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Markforged Raises $82 million to Bring Industrial 3D Printing to Mass Production

Thursday, March 21, 2019
 
Markforged, a Watertown, MA-based manufacturer of industrial 3D printers, announced that it has closed an $82 million Series D round of funding led by Summit Partners, a Boston, MA-based global alternative investment firm. The company plans on using the additional capital to accelerate the introduction of mass production printers and new materials and enhance the company’s global expansion plans.

French Aerospace Company to Open $76-million AM Facility

Wednesday, March 20, 2019
 
The Safran Group, a France-based aerospace company, has confirmed plans to open a $76-million additive manufacturing facility in Bordeaux.  During the past 10 years, Safran has teamed up with Airbus to 3D print a titanium hydraulic part for the A350, with the firm applying 3D printing technology.


 


Purdue Offers Online AM Certification

Tuesday, March 19, 2019
 
Purdue University announced that it now offers additive manufacturing (AM) certification programs as part of Purdue Online. The program’s first classes begin March 20 and are a collaboration between the Purdue School of Materials Engineering and The Barnes Group Advisors (TBGA)—a Pittsburgh-based AM consulting company.

Caterpillar and Argonne Using Additive Manufacturing to Pursue High-Efficiency Diesel Engines

Monday, March 18, 2019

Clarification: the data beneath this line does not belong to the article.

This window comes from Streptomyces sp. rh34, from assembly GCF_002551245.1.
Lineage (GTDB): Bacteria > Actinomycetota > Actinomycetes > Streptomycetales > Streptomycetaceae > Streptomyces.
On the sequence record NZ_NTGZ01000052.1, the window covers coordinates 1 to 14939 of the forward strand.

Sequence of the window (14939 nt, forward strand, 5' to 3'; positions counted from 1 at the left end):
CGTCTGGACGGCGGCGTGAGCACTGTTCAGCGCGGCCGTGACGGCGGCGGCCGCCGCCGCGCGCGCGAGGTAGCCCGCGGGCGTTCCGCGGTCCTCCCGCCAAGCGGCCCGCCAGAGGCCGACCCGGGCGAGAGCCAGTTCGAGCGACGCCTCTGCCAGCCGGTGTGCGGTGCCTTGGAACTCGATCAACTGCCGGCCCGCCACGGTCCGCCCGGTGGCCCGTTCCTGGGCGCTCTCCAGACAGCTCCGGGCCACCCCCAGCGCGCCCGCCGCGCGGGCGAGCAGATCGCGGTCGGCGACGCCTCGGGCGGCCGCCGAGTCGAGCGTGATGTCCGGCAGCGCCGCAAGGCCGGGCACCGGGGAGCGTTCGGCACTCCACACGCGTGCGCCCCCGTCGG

Caterpillar and Argonne National Laboratories announced plans to pursue a unique approach that will combine additive manufacturing, high-performance computing and higher fidelity design and simulation models to build and test heavy-duty diesel engines that reduce emissions and improve fuel economy. Another goal of the project is to reduce manufacturing design costs and reduce the lead times needed to expand research-derived technology to industrial-scale manufacturing processes.

“We look forward to harnessing the power of both Caterpillar’s and Argonne’s industry-leading research expertise and world-class facilities to develop ground-breaking solutions for diesel engine design,” says Jon Anders, principal investigator and senior engineering specialist in the Innovation &Technology Development division at Caterpillar.

Navy Deploys With On-Demand Manufacturing Capability

Friday, March 15, 2019
 
Along with the usual construction equipment, tools and weapons, the Seabees of the Naval Mobile Construction Battalion (NMCB) 133 recently deployed with several 3D printers, providing them the ability to engineer and print original designs and stock-numbered items.  

“We (Seabees) travel all over the world to aid in construction efforts. In remote locations, if something breaks, we do not have the luxury of ordering parts and receiving them in a timely manner,” says Ensign Jake Haack, additive manufacturing division officer. “With additive manufacturing we will eventually forward-deploy our units with the technology to design and 3D print a variety of parts they need. It’s the difference between getting a part in eight hours instead of eight days.”

Navy officials believe additive manufacturing has the potential to change the way the Naval Construction Force (NCF) operates, with the battalion producing several items servicing civil engineer support equipment (CESE) maintenance during its field training exercise in August, when they printed more than 30 different parts and identified 50 others to be designed.

“As a mechanic, it is extremely frustrating to see a unit of CESE be inoperable for weeks because of a single small part being unavailable,” says Construction Mechanic Constructionman Zachary Leland, additive manufacturing lead. “The only limits we have are our imaginations.”